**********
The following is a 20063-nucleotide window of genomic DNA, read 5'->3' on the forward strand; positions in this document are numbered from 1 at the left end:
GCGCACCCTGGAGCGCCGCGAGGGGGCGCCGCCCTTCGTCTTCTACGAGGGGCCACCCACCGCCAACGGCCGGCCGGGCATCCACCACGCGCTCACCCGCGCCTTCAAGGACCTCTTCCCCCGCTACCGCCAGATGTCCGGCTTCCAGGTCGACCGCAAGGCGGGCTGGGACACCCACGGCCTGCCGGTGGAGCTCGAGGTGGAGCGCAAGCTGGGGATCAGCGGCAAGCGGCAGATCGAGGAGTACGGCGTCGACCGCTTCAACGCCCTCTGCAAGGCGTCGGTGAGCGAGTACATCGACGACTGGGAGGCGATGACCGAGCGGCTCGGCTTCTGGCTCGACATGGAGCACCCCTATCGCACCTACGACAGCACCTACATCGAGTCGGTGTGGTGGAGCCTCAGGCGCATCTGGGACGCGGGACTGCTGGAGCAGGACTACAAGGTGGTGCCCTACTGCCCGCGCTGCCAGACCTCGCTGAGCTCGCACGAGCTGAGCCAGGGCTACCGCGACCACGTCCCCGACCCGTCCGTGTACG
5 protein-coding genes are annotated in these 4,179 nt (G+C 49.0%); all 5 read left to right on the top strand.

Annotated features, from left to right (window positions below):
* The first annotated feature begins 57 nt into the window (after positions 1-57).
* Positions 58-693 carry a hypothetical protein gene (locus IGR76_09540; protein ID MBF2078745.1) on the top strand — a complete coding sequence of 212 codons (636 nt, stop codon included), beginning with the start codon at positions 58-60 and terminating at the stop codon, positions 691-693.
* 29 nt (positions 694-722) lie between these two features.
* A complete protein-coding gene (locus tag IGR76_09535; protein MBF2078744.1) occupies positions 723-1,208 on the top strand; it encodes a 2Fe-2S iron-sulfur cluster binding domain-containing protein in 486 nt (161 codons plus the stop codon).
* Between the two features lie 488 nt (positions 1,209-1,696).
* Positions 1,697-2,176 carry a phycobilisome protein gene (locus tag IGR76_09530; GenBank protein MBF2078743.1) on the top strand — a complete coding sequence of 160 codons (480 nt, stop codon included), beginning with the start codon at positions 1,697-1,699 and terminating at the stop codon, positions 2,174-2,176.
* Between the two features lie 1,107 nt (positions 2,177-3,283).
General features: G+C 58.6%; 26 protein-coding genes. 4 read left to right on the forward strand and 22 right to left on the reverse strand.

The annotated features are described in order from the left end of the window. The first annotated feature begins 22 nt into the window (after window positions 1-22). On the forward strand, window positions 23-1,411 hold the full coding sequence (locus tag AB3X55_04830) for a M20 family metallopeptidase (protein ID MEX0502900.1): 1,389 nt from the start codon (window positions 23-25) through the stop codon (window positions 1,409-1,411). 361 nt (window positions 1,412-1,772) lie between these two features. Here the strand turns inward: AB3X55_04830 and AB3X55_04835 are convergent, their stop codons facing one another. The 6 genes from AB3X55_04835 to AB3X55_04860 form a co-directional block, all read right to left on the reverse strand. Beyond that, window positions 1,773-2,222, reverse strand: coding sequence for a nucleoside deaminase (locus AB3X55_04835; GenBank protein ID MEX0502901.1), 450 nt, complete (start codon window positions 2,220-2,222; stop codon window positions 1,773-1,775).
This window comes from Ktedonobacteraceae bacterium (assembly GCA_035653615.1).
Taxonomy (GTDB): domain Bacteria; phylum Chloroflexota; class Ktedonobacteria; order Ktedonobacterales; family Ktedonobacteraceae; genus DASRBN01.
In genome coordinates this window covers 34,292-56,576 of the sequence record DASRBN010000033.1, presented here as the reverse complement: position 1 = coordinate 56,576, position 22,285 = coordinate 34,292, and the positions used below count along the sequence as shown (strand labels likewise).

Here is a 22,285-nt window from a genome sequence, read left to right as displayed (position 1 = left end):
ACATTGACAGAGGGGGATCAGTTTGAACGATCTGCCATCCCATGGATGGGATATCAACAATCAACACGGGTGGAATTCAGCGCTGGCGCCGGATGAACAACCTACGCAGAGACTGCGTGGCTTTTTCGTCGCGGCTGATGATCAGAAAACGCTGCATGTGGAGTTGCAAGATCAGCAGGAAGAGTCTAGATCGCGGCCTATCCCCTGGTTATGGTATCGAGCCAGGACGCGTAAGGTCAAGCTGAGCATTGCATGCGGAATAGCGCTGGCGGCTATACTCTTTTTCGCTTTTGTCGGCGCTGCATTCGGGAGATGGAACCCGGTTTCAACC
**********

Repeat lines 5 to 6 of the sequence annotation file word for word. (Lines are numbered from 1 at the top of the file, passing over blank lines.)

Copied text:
* The first annotated feature begins 57 nt into the window (after positions 1-57).
* Positions 58-693 carry a hypothetical protein gene (locus IGR76_09540; protein ID MBF2078745.1) on the top strand — a complete coding sequence of 212 codons (636 nt, stop codon included), beginning with the start codon at positions 58-60 and terminating at the stop codon, positions 691-693.